Empire in Black and Gold
Pyr, 2010 (orig. UK 2008)
Empire in Black and Gold the first in Adrian Tchaikovsky’s Shadows of the Apt series, is a book that has been on my radar since it first released over in the UK back in 2008. Thanks to the fine folks at Pyr we have a nice, shiny, US edition in trade form (the UK first printing was a mass market) with some splendid new cover art that is far more dynamic and lively then the original printing. While I don’t typically harp on covers all that much that last is important since I think the US cover (both for this volume and the rest of the series) does a better job of conveying the unique elements of the series.
While the general plot of Empire in Black and Gold didn’t blow me away completely with it’s somewhat familiar format, a rag-tag bunch of somewhat mismatched heroes are one of the only things standing between the disparate and fractious governments of their homeland and an implacable conquering foe, the texture of Tchaikovsky’s world, the inspiration behind the peoples that populate it, and the characters he creates all serve to lend the story a uniqueness it might otherwise lack. While fantasy has always been comfortable with tying its worlds to a fairly consistent range of animals: wolves, dragons, crows, stags, etc. etc. Tchaikovsky instead draws inspiration for his world from a new place: arthropods (particularly insects and arachnids).
If you’ve ever been intrigued by the brief glimpse of the insect-themed Moranth from Erkison’s Malazan‘s series Tchaikovsky’s world takes those brief glimpses and weaves them into a fascinating culture that is different from anything I’ve read on the market. While it is possible to draw analogy between the various insect peoples and familiar fantasy races/archetypes (beetles/dwarves, spider/elf, etc.) by and large the history and talents Tchaikovsky gives the characters of the world make those analogies tenuous and unreliable. The ant-kinden are martial and telepathically linked; the spider-kinden are weavers of plots, charming, and deadly; the beetle-kinden are thick-skinned, stalwart, and innovative; the mantis-kinden with their deadly arm-claws are fearsome warriors; etc. Tchaikovsky has taken physical traits, and even common symbolic interpretations from insects and arachnids and woven them into men and women.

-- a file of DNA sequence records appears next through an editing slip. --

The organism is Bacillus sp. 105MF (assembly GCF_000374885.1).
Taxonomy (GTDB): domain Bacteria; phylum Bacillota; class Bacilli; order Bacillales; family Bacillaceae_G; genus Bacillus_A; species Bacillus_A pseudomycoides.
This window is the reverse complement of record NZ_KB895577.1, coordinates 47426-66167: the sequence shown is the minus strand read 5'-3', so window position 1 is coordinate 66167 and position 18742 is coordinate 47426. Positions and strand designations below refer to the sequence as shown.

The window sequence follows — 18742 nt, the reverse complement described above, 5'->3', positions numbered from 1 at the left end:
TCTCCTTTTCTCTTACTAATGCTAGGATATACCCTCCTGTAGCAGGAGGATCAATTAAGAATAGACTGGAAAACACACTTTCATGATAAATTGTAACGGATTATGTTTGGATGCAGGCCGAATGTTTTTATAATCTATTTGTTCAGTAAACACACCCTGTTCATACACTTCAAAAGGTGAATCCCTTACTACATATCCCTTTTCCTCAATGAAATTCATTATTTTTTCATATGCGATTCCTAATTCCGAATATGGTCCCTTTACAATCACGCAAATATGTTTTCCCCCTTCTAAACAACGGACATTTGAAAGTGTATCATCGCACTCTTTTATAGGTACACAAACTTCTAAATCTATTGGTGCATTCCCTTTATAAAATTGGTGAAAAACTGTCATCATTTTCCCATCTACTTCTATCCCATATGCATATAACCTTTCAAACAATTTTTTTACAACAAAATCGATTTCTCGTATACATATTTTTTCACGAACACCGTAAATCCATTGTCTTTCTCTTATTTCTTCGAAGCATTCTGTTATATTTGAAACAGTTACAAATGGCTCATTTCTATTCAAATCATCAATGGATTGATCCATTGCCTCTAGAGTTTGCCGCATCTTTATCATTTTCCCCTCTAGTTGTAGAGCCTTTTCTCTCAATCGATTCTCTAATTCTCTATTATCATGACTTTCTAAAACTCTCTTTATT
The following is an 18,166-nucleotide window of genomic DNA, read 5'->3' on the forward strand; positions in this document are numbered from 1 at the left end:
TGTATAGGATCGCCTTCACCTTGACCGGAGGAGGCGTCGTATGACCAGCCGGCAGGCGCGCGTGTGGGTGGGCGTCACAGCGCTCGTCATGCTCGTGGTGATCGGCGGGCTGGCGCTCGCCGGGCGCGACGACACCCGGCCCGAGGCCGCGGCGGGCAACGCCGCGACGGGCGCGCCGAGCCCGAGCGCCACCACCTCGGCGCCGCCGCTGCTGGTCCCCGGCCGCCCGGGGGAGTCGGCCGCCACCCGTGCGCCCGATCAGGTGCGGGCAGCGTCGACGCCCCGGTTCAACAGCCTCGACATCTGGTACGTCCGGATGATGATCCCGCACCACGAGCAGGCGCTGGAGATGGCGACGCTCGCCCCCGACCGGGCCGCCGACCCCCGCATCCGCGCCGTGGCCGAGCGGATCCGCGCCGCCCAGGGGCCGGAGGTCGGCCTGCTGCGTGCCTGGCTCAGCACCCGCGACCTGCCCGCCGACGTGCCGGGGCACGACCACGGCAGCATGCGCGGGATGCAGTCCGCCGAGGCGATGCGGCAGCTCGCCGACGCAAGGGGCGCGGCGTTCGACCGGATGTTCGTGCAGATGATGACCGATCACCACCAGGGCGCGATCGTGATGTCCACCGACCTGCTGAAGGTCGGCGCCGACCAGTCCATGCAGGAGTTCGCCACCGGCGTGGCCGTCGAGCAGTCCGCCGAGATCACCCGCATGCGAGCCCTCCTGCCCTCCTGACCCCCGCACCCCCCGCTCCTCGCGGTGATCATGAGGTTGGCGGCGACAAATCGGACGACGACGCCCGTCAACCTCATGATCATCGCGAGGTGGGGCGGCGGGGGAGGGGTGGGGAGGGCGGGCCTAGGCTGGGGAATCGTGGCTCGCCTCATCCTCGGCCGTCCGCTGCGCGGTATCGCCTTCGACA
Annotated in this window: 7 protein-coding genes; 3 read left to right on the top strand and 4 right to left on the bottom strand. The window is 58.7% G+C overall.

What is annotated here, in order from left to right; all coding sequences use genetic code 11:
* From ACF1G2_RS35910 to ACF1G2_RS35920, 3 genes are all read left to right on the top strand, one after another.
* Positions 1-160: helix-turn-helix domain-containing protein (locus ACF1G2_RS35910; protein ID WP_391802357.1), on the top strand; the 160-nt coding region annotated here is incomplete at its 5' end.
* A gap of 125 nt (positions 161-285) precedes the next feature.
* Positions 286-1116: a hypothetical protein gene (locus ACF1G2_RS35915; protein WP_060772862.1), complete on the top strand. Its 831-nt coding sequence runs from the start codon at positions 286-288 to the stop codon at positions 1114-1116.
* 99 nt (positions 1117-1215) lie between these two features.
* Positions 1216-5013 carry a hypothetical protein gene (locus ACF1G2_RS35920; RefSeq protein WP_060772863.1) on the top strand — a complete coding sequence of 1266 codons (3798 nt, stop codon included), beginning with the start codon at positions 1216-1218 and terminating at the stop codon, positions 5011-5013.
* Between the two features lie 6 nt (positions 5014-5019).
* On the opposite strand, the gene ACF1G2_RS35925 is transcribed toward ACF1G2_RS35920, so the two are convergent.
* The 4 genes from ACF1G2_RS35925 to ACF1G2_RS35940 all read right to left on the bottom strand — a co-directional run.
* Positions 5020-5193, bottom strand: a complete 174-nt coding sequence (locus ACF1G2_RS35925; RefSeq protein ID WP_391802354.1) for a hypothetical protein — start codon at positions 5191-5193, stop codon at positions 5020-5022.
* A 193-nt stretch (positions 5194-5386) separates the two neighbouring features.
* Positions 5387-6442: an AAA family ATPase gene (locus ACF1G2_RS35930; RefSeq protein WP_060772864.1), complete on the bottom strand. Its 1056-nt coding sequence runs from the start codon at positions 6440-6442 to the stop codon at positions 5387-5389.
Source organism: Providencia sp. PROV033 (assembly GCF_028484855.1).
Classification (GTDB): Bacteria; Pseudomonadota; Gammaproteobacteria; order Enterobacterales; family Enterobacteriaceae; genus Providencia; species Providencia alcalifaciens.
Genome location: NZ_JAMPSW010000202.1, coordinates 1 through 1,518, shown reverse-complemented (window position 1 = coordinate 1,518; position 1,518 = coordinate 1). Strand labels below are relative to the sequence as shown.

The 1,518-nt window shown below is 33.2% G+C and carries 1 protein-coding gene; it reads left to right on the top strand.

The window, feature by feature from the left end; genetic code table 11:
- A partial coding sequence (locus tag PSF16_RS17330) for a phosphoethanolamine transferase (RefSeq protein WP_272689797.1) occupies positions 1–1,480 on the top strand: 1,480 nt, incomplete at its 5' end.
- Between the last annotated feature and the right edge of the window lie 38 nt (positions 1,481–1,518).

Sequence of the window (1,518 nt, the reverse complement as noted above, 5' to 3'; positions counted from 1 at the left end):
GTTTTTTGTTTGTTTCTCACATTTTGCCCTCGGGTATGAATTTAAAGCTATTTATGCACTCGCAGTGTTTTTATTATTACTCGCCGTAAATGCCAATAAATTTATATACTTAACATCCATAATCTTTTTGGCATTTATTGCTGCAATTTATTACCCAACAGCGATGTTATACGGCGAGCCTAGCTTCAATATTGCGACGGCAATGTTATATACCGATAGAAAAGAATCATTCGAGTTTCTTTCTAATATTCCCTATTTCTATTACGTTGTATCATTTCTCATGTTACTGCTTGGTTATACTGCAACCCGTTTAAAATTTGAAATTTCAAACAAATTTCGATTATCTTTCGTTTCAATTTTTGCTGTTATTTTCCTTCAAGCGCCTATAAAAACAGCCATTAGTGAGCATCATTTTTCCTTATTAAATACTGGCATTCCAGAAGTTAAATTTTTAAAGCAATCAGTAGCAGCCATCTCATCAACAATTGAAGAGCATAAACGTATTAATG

While the world-building is original and oozes cool from every corner Tchaikovsky also manages to craft a handful of interesting and diverse characters. The major plot of the story really focuses around a couple of young friends gathered together by Stenwold Maker, a beetle-kinden who years ago witnessed the terrible power and fury of the wasp-kinden Empire. Che Maker (Sten’s beetle-kinden niece), Tynisia (Sten’s spider-kinden adopted daughter), Totho (a half-ant, half-beetle), and Salma (a dragonfly prince). This diverse group has been gathered by Sten to serve as spies and help stave off the advance of the wasps. While I found the initial introduction of these characters and novel’s opening chapters a bit slow a sudden bout of violence kicks things into high gear and from there the novel doesn’t really let up. However, I should say that while I loved the tense moments on the airship they were, along with the escape, a bit too similar to Indiana Jones and the Last Crusade; though still enjoyable.
Of our handful of main characters I though Che and Tynisia were the most interesting of the bunch. Che in particular thanks to her strange mix of self-doubt and unquestioning bravery was a pleasure to read and her growth over the course of the novel was handled quite nicely; though the novel ends before the reader gets a full grip on just how that growth has changed Che. Tynisia is a different beast entirely, beautiful and quite deadly she is in many ways the direct opposite of the stalwart and straightforward Che. The greatest character moment for Tynisia come from her tension between her morality and a recently discovered lost for violence (in addition to more spoiler-ridden elements that occur later on). Though, in truth, perhaps the most interesting character of all is a villain: the wasp Captain Thalric. Thalric puts a human face on a heretofore faceless threat and is wonderfully conflicted character that is one of the more likable antagonists I’ve read.
Empire in Black and Gold is an action packed beginning to what looks to be a fantastic series. Despite some initial issues with pacing once the action started it kept on going culminating a rather epic final battle that was followed by some surprising plot twists setting the sequel. While I found Tchaikovsky’s characters are passable, and in some cases downright engaging for those noted above, I thought that they didn’t quite live up to the same level of quality as the world they exist in. The fresh setting is what is truly engaging for me here and the hints at deeper mystery over the course of Empire in Black and Gold have me excited to find out what happens next. Thankfully the 2nd (Dragonfly Falling) and 3rd (Blood of the Mantis) books are already out on shelves now so if you’re looking for something a little bit different to try you can’t really go wrong with Empire in Black and Gold.